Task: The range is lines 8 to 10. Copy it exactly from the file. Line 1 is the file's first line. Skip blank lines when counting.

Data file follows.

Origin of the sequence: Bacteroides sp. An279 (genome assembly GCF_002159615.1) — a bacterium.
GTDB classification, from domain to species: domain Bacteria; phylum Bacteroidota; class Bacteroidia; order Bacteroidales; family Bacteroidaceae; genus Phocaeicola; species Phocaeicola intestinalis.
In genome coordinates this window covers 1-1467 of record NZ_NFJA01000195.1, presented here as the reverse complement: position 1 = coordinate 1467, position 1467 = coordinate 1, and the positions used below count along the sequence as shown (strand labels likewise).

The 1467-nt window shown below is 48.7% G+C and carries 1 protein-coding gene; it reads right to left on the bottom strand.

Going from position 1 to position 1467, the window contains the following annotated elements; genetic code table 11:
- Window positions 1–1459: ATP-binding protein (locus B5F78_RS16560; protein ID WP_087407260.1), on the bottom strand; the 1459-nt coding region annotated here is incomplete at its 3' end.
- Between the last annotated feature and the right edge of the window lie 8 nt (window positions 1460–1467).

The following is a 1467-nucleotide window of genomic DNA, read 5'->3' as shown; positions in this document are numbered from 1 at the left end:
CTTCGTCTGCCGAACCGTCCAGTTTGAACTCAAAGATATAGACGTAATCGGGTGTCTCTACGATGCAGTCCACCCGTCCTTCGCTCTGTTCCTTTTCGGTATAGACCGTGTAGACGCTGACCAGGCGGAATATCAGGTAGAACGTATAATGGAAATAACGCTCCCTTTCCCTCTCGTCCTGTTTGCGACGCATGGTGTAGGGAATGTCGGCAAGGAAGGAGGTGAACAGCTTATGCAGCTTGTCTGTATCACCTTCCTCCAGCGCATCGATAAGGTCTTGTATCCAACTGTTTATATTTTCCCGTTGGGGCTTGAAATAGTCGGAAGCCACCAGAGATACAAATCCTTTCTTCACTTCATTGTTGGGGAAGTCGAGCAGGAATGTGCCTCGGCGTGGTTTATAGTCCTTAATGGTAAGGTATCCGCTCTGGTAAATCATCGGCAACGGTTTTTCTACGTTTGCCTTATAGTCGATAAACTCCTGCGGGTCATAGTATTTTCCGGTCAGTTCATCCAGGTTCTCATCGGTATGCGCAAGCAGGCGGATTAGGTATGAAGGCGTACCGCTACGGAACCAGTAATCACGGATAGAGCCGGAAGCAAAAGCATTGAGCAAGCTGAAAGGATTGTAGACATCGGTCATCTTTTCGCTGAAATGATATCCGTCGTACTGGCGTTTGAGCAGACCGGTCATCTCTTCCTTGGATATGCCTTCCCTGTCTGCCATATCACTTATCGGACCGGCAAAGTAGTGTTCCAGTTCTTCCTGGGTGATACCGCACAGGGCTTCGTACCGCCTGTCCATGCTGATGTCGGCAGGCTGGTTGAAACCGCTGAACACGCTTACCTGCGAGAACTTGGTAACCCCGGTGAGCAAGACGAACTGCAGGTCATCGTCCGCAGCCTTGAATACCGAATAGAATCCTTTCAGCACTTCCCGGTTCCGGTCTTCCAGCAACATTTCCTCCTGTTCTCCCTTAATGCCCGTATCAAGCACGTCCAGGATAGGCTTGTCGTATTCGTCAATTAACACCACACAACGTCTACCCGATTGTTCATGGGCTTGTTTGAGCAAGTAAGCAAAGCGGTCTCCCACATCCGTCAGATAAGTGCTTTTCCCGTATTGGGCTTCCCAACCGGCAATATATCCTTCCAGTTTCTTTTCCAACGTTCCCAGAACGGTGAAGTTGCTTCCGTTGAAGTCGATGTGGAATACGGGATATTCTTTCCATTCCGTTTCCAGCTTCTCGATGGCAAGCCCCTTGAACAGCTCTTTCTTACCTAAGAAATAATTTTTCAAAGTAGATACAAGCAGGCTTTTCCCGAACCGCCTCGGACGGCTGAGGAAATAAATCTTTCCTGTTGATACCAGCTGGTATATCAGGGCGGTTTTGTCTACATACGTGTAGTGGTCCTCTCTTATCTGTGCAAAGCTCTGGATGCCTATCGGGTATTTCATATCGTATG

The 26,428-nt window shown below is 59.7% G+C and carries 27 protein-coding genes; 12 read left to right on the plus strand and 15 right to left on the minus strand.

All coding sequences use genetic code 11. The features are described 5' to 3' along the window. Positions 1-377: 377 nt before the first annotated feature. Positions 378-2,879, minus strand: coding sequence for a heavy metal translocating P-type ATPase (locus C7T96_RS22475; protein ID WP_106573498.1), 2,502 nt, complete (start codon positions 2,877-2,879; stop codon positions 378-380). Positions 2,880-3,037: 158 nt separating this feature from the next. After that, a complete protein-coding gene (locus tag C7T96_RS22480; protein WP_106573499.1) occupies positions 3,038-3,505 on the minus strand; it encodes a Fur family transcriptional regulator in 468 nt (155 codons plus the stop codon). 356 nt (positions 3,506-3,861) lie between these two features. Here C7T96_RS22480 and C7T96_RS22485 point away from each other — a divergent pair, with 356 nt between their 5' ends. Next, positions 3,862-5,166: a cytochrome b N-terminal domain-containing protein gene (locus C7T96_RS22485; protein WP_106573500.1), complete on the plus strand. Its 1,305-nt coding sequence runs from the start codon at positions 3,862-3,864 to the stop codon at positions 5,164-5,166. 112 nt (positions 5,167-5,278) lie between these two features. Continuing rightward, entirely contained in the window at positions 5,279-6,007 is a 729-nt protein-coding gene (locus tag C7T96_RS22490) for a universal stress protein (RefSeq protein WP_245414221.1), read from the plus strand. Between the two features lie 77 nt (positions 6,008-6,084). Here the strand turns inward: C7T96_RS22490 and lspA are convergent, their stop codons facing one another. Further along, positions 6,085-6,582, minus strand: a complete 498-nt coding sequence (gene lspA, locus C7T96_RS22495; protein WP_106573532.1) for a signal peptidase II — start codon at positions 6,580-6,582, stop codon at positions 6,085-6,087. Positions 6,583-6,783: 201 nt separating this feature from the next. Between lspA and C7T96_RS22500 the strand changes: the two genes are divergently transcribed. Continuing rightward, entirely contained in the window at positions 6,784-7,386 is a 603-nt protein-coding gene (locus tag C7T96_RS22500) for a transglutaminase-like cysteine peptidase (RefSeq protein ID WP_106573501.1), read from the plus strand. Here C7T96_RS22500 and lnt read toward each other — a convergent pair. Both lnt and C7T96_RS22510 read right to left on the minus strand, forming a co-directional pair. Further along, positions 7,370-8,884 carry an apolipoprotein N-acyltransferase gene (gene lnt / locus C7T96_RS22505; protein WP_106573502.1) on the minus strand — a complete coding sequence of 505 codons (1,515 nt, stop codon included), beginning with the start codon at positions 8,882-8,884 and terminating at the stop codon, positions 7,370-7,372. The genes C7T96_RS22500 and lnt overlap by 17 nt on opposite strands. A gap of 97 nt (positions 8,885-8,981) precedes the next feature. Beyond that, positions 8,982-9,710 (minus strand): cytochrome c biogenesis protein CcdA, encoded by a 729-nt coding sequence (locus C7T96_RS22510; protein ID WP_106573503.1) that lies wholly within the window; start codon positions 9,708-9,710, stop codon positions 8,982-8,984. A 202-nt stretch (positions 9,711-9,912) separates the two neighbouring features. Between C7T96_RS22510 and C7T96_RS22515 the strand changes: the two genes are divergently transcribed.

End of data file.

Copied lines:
The following is a 1467-nucleotide window of genomic DNA, read 5'->3' as shown; positions in this document are numbered from 1 at the left end:
CTTCGTCTGCCGAACCGTCCAGTTTGAACTCAAAGATATAGACGTAATCGGGTGTCTCTACGATGCAGTCCACCCGTCCTTCGCTCTGTTCCTTTTCGGTATAGACCGTGTAGACGCTGACCAGGCGGAATATCAGGTAGAACGTATAATGGAAATAACGCTCCCTTTCCCTCTCGTCCTGTTTGCGACGCATGGTGTAGGGAATGTCGGCAAGGAAGGAGGTGAACAGCTTATGCAGCTTGTCTGTATCACCTTCCTCCAGCGCATCGATAAGGTCTTGTATCCAACTGTTTATATTTTCCCGTTGGGGCTTGAAATAGTCGGAAGCCACCAGAGATACAAATCCTTTCTTCACTTCATTGTTGGGGAAGTCGAGCAGGAATGTGCCTCGGCGTGGTTTATAGTCCTTAATGGTAAGGTATCCGCTCTGGTAAATCATCGGCAACGGTTTTTCTACGTTTGCCTTATAGTCGATAAACTCCTGCGGGTCATAGTATTTTCCGGTCAGTTCATCCAGGTTCTCATCGGTATGCGCAAGCAGGCGGATTAGGTATGAAGGCGTACCGCTACGGAACCAGTAATCACGGATAGAGCCGGAAGCAAAAGCATTGAGCAAGCTGAAAGGATTGTAGACATCGGTCATCTTTTCGCTGAAATGATATCCGTCGTACTGGCGTTTGAGCAGACCGGTCATCTCTTCCTTGGATATGCCTTCCCTGTCTGCCATATCACTTATCGGACCGGCAAAGTAGTGTTCCAGTTCTTCCTGGGTGATACCGCACAGGGCTTCGTACCGCCTGTCCATGCTGATGTCGGCAGGCTGGTTGAAACCGCTGAACACGCTTACCTGCGAGAACTTGGTAACCCCGGTGAGCAAGACGAACTGCAGGTCATCGTCCGCAGCCTTGAATACCGAATAGAATCCTTTCAGCACTTCCCGGTTCCGGTCTTCCAGCAACATTTCCTCCTGTTCTCCCTTAATGCCCGTATCAAGCACGTCCAGGATAGGCTTGTCGTATTCGTCAATTAACACCACACAACGTCTACCCGATTGTTCATGGGCTTGTTTGAGCAAGTAAGCAAAGCGGTCTCCCACATCCGTCAGATAAGTGCTTTTCCCGTATTGGGCTTCCCAACCGGCAATATATCCTTCCAGTTTCTTTTCCAACGTTCCCAGAACGGTGAAGTTGCTTCCGTTGAAGTCGATGTGGAATACGGGATATTCTTTCCATTCCGTTTCCAGCTTCTCGATGGCAAGCCCCTTGAACAGCTCTTTCTTACCTAAGAAATAATTTTTCAAAGTAGATACAAGCAGGCTTTTCCCGAACCGCCTCGGACGGCTGAGGAAATAAATCTTTCCTGTTGATACCAGCTGGTATATCAGGGCGGTTTTGTCTACATACGTGTAGTGGTCCTCTCTTATCTGTGCAAAGCTCTGGATGCCTATCGGGTATTTCATATCGTATG

The 26,428-nt window shown below is 59.7% G+C and carries 27 protein-coding genes; 12 read left to right on the plus strand and 15 right to left on the minus strand.